Slippery slopes are so tricky to negotiate that even the first timid step upon them sets you sliding all the way to the bottom. No one ever goes up a slippery slope; they are strictly for the descent to disaster. The fallacy is that of supposing that a single step in a particular direction must inevitably and irresistibly lead to the whole distance being covered. There are cases in which one step leads to another, and cases where it does not. It is not a fallacy to suppose that after the first stride, further steps might be taken towards unpleasant consequences, but it is usually an error to suppose that they must.
There is a limited class of cases in which someone is doomed after the first step; stepping off a skyscraper is one of them. But in most life situations there is a choice about whether or not to go further. Those who oppose progress, however, often use the slippery-slope argument to suggest that any reform will lead inexorably to unacceptable results.
I oppose lowering the drinking age from 21 to 18. This will only lead to further demands to lower it to 16. Then it will be 14, and before we know it our new-boms will be suckled on wine rather than mother's milk.
The point is that the factors which lead to the arbitrary drinking age of 21 might change. There is nothing which suggests that they must keep on changing, or that society must keep on responding.
The slippery slope basically argues that you cannot do any-thing without going too far. This belies human progress, which has often been made by taking short steps successfully where longer ones might have been ruinous.
If we allow French ideas on food to influence us, we'll soon be eating nothing but snails and garlic and teaching our children to sing the Marseillaise.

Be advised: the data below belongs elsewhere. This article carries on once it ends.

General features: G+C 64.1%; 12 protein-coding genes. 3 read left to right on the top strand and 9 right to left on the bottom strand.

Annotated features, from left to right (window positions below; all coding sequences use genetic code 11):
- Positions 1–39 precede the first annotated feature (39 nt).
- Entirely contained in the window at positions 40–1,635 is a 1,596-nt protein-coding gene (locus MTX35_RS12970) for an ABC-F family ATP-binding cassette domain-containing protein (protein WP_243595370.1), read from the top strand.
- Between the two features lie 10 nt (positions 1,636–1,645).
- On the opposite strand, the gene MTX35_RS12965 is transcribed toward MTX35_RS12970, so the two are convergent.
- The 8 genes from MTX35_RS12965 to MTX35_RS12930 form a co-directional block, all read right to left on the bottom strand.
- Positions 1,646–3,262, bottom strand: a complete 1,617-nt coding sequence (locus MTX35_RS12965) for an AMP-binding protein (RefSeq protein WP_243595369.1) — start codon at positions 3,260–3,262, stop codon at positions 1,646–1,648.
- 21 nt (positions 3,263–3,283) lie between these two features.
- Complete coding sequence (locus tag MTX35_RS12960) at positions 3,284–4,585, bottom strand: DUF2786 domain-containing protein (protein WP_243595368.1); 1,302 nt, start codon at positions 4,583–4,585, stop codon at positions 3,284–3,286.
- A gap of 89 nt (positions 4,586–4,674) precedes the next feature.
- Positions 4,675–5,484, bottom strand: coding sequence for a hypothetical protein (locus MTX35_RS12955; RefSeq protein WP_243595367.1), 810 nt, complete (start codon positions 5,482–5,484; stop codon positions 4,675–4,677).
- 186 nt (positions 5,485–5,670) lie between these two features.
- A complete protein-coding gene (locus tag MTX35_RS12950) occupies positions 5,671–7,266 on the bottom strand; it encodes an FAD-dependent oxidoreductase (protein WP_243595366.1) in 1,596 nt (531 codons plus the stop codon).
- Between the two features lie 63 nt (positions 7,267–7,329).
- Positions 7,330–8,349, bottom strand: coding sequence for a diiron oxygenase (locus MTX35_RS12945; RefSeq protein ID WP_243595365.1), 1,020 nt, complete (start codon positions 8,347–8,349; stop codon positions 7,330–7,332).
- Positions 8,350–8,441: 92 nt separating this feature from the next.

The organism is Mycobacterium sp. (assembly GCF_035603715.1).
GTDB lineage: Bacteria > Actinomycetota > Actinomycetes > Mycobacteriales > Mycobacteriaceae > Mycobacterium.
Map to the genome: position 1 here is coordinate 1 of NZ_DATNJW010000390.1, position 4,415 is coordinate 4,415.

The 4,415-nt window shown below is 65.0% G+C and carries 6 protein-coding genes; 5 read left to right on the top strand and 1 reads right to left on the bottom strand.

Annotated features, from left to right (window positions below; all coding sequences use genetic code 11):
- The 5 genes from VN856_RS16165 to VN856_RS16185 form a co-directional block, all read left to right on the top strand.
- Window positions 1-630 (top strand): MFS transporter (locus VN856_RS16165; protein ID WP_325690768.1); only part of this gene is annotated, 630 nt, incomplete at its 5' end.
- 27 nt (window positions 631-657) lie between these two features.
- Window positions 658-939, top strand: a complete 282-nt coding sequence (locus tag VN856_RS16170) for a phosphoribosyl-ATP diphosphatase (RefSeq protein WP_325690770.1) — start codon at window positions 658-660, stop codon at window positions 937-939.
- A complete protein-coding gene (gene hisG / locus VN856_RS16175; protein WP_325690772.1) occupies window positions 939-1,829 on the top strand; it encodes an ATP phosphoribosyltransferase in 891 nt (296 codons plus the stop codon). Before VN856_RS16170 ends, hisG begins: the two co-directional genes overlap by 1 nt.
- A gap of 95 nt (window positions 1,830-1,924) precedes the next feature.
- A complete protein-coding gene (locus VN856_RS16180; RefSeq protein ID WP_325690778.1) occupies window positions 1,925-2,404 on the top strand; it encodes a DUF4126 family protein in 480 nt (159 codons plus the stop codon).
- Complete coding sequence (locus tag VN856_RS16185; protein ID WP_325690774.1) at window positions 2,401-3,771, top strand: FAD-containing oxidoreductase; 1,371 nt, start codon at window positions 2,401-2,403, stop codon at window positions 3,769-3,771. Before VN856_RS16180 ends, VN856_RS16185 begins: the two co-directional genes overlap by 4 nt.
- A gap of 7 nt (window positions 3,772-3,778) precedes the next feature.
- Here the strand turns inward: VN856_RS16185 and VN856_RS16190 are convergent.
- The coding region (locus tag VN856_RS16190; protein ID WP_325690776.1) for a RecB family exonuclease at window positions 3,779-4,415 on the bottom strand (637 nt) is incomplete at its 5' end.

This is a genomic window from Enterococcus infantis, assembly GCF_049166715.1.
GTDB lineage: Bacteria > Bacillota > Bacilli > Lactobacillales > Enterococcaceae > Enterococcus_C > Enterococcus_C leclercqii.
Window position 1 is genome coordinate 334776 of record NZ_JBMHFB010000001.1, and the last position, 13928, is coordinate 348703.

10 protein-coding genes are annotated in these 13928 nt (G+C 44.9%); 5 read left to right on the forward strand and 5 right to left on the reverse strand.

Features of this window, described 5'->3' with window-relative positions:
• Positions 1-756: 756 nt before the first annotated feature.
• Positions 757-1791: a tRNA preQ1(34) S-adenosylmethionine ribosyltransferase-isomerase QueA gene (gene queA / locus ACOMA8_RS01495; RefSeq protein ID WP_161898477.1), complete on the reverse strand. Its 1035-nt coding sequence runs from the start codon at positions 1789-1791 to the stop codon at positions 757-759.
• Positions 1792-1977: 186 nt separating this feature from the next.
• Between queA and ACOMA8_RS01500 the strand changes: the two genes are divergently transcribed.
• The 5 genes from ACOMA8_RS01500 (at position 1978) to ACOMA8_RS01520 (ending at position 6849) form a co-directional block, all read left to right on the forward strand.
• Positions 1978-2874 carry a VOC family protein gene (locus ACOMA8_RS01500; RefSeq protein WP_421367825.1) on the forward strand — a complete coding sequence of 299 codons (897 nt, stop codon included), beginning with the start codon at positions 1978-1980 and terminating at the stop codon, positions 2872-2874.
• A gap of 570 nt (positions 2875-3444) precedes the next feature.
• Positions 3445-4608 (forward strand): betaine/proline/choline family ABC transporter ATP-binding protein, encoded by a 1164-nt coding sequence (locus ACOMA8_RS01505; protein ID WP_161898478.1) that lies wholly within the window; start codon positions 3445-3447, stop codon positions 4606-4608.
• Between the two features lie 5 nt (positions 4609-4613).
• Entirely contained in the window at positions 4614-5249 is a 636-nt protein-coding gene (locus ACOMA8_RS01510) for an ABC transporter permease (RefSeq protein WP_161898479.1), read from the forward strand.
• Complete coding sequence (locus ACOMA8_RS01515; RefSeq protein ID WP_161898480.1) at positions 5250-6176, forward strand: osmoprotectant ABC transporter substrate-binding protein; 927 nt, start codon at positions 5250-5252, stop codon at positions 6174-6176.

(It might beat pizza and chips, though.)
In some cases there is a point of principle at stake which, once yielded, allows anything. This is not so much a slippery slope, however, as a vertical drop. The story is told of a dinner-table conversation between the dramatist George Bernard Shaw and a pretty lady:
'Would you sleep with me for a million pounds?'
'Why yes, I would. '
'Here's five pounds, then. '
'Five pounds! What do you think I am?'
'We've established that. Now we're talking about price.'
(Shaw was correct, but this is not a slippery-slope argument which would have led the lady to immorality in stages. Once the principle was conceded, the rest was bargaining.)
On a slippery slope ruin is reached in stages. The fallacy introduces the irrelevant material of the consequences of more far-reaching action in order to oppose the more limited proposal actually made.
Use the fallacy yourself to oppose change. There is scarcely any proposal which would not lead to disaster if taken too far. They want to charge people for admission to the church bazaar, but you point out that if this is conceded they will charge more next year, and more after that, until poorer people will be unable to afford to get in. The fallacy works best on pessimists, who are always ready to believe that things will turn out for the worse. Just assure them that if they do anything at all, this is almost certain to happen.